Do you force your users to pick from a list of predefined security questions?
Who is my favorite singer? I don’t have one, and even if I did, tastes change over time. What was the name of my first dog? His name was Rex. That was your guess number one anyway. In what hospital was I born? I don’t know, and I would probably make a transliteration mistake because we Russians use an alphabet of 33 letters with a few sounds that you will not find in English.
These questions are also a huge security concern. Your friends may know what books you read, what music you listen to, what movies you watch… they may have even watched these movies with you. We should not worry about discussing this online just because some developers decided that only you know in which city you were born. This is not private information, so it’s not really a “security” question.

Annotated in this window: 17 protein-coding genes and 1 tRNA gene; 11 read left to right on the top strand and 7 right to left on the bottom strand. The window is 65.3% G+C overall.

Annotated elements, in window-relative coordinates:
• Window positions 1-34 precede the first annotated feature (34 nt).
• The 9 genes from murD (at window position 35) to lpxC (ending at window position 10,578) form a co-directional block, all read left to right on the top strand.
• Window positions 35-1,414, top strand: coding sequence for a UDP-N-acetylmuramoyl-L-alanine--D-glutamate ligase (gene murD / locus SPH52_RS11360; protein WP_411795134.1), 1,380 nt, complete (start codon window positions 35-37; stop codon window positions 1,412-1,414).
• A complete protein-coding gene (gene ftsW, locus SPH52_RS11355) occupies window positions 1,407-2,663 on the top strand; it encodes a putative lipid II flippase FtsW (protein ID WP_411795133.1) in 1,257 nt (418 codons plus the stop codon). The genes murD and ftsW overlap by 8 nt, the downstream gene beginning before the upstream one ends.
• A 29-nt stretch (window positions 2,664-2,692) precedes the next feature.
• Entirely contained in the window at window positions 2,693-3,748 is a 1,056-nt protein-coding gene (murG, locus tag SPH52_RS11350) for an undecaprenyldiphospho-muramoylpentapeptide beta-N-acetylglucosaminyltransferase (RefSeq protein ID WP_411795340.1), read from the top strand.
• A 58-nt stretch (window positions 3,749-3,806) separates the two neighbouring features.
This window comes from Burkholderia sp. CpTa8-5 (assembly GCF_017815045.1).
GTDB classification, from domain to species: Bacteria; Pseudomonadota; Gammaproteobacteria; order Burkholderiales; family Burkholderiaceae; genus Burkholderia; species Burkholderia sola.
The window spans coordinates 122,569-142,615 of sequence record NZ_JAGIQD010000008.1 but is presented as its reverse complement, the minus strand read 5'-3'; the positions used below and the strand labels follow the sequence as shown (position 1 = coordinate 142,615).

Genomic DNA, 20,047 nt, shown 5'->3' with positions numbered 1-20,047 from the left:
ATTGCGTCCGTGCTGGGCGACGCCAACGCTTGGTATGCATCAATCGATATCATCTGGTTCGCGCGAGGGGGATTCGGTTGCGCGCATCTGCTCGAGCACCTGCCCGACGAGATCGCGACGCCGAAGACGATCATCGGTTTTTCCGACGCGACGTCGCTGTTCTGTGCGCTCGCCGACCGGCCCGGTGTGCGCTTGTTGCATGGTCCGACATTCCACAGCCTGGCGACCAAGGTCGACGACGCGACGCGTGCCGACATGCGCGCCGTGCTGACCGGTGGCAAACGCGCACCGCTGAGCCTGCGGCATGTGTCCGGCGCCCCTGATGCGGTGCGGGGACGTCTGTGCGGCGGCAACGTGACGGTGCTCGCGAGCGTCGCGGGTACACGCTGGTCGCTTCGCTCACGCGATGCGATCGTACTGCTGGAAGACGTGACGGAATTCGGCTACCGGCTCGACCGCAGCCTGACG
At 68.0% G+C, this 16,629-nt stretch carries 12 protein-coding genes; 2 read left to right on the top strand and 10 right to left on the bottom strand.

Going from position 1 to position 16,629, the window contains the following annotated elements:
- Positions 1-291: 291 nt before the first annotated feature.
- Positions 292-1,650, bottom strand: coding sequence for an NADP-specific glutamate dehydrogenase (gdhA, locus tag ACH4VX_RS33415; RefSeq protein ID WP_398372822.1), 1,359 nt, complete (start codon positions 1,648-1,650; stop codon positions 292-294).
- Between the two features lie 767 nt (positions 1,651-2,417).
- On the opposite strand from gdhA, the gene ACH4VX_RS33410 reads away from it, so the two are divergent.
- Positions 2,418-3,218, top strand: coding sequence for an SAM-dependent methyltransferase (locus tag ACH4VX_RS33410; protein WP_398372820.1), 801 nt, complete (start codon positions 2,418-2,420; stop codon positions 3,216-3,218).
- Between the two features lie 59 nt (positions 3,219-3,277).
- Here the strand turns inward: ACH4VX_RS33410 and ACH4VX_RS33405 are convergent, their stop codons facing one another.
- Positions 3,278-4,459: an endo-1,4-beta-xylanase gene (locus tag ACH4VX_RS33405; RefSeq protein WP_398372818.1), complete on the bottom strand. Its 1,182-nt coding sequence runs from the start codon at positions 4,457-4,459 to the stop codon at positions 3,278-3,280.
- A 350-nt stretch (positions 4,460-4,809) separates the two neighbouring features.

Another problem with questions like my mother’s maiden name is that once a site stores it in plain text, it becomes a buffet for anyone who wants to hack all my accounts. Most sites use these cliché questions, so once they hacked one, they may be able to hack them all.
- Do not predefine questions. Allow the user to write their own. Allow unicode so they may use a different language. If you’re afraid that some beginners won’t know what questions to write, give them a non-cliché example. Explain that their friends should not know the answer.
- Do not store answers in plain text. Salt and hash the answers before storing. Chances are that your user has the same questions on other sites. Do the Internet a favor.